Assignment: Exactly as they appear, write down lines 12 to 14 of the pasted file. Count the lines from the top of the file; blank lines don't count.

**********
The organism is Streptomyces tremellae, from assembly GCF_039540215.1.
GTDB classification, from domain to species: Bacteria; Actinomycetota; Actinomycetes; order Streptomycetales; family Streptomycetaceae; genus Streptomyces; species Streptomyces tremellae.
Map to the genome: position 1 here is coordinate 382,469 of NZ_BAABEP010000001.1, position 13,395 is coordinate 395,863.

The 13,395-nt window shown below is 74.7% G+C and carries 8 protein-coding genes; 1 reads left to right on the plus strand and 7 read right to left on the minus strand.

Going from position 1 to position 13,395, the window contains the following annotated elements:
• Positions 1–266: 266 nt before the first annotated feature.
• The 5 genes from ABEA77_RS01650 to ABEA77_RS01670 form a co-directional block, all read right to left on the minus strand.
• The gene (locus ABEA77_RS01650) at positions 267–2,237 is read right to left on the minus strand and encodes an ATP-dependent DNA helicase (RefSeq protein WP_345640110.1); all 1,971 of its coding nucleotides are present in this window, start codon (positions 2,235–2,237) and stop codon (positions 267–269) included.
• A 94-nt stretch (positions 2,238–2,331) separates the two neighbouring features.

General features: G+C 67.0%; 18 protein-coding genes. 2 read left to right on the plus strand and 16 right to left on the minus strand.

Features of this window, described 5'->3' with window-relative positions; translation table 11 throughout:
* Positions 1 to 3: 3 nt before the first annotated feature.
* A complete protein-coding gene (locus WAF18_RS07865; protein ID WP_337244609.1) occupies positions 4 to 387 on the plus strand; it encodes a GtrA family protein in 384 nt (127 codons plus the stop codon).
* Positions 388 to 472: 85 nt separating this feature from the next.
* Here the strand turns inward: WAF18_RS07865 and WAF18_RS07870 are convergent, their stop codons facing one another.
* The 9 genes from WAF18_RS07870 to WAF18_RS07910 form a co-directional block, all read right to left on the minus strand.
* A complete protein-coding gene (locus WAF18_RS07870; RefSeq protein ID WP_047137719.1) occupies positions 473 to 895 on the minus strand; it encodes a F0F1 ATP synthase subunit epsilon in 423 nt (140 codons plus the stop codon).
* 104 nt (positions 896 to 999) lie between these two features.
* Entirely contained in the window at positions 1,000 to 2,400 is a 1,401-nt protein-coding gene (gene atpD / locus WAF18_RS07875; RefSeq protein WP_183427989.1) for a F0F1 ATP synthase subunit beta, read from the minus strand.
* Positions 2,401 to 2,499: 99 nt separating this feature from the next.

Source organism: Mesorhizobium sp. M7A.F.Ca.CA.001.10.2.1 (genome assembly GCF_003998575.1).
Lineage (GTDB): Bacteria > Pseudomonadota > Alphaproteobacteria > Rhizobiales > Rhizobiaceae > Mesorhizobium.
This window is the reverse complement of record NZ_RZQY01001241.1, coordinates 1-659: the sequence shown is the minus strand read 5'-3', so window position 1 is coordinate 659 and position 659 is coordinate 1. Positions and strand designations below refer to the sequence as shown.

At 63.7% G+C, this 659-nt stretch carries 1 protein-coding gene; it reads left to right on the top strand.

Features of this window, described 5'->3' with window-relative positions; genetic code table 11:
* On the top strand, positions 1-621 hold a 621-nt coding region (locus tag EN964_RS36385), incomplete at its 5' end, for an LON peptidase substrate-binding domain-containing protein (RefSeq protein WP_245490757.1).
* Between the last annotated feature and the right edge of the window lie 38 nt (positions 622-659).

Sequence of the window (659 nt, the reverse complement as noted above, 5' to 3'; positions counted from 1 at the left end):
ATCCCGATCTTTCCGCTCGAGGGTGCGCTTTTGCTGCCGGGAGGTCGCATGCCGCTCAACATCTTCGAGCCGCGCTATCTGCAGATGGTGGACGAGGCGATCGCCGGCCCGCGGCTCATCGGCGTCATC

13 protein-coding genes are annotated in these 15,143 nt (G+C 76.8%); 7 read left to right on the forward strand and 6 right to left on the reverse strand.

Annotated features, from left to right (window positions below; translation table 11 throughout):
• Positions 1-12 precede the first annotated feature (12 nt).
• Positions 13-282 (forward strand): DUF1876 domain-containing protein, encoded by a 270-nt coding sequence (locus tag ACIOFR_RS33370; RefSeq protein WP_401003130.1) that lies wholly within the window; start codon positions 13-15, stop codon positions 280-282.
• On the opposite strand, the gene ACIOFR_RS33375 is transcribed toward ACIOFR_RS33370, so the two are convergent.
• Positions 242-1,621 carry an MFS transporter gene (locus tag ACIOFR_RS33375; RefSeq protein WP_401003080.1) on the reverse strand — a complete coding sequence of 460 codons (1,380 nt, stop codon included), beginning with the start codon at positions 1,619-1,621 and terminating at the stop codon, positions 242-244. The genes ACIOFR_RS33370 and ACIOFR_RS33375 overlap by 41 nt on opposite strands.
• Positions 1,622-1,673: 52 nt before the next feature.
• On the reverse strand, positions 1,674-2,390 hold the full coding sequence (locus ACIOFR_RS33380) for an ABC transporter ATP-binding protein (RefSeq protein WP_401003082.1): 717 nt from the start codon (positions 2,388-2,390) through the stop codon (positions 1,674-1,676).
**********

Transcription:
* Positions 1 to 3: 3 nt before the first annotated feature.
* A complete protein-coding gene (locus WAF18_RS07865; protein ID WP_337244609.1) occupies positions 4 to 387 on the plus strand; it encodes a GtrA family protein in 384 nt (127 codons plus the stop codon).
* Positions 388 to 472: 85 nt separating this feature from the next.